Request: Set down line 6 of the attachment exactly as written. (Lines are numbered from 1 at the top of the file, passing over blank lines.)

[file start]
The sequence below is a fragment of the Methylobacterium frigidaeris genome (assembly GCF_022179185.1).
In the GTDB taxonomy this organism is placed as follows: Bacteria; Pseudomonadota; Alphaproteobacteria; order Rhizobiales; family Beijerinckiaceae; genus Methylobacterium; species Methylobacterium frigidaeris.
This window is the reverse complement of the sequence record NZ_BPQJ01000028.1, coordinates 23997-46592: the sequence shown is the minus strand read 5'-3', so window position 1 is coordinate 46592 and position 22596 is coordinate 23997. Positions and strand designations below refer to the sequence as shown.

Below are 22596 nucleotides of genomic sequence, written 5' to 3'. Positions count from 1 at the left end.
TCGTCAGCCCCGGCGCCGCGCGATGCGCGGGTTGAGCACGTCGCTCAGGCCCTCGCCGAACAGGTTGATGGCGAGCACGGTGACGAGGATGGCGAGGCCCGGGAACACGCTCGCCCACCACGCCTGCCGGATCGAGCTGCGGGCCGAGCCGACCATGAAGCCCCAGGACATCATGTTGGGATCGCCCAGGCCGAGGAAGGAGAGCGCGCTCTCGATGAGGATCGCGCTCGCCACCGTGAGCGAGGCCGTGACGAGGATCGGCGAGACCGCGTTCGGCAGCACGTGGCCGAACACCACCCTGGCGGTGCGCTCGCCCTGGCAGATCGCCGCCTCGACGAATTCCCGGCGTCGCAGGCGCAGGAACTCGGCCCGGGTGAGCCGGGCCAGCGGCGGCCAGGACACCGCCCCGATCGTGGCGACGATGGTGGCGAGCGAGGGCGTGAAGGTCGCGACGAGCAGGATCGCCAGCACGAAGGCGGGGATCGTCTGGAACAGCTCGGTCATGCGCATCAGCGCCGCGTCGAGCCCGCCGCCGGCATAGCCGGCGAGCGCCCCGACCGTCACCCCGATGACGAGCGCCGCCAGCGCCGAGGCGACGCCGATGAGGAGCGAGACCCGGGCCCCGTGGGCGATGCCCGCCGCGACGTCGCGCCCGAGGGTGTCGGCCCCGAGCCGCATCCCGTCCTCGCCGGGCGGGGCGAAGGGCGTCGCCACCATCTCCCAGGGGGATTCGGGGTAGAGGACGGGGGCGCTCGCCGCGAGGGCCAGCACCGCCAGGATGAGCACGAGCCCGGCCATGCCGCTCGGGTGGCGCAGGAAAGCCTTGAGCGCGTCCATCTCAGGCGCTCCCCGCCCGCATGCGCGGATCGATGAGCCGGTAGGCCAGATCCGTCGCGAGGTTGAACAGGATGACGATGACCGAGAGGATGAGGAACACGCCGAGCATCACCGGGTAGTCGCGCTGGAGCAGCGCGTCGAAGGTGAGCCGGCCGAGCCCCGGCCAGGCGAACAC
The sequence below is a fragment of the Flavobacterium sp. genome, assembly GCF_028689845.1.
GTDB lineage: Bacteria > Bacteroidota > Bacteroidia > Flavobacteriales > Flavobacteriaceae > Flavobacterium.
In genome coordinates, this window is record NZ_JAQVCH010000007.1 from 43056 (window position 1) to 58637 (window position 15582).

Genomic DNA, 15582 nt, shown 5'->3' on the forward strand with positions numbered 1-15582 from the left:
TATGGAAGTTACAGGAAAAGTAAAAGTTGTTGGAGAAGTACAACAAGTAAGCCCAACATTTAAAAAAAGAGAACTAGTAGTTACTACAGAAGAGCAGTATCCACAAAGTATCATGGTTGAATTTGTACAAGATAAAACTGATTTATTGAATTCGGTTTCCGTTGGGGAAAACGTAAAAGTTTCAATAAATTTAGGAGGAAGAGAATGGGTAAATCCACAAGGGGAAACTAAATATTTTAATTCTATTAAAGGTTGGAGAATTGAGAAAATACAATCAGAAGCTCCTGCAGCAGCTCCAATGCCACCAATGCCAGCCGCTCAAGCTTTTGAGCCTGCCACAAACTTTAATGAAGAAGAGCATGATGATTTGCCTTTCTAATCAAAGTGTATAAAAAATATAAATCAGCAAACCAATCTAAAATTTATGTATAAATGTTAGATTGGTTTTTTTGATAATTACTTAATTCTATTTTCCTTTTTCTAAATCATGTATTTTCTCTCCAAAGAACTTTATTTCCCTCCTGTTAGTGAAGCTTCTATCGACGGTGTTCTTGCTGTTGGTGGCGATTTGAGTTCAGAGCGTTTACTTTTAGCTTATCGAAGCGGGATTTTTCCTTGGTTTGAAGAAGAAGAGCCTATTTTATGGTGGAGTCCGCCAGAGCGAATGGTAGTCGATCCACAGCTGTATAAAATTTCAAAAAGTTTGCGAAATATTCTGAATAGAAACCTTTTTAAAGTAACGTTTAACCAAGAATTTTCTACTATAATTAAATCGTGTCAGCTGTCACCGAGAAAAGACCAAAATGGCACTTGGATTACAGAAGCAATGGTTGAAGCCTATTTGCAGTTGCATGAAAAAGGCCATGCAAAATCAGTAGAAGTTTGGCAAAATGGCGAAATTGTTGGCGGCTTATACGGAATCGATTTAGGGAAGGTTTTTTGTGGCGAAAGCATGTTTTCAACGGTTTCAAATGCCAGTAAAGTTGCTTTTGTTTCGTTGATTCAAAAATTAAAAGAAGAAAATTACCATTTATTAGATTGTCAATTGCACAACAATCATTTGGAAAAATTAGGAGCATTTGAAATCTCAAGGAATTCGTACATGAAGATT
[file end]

The sequence below is a fragment of the Flavobacterium sp. genome, assembly GCF_028689845.1.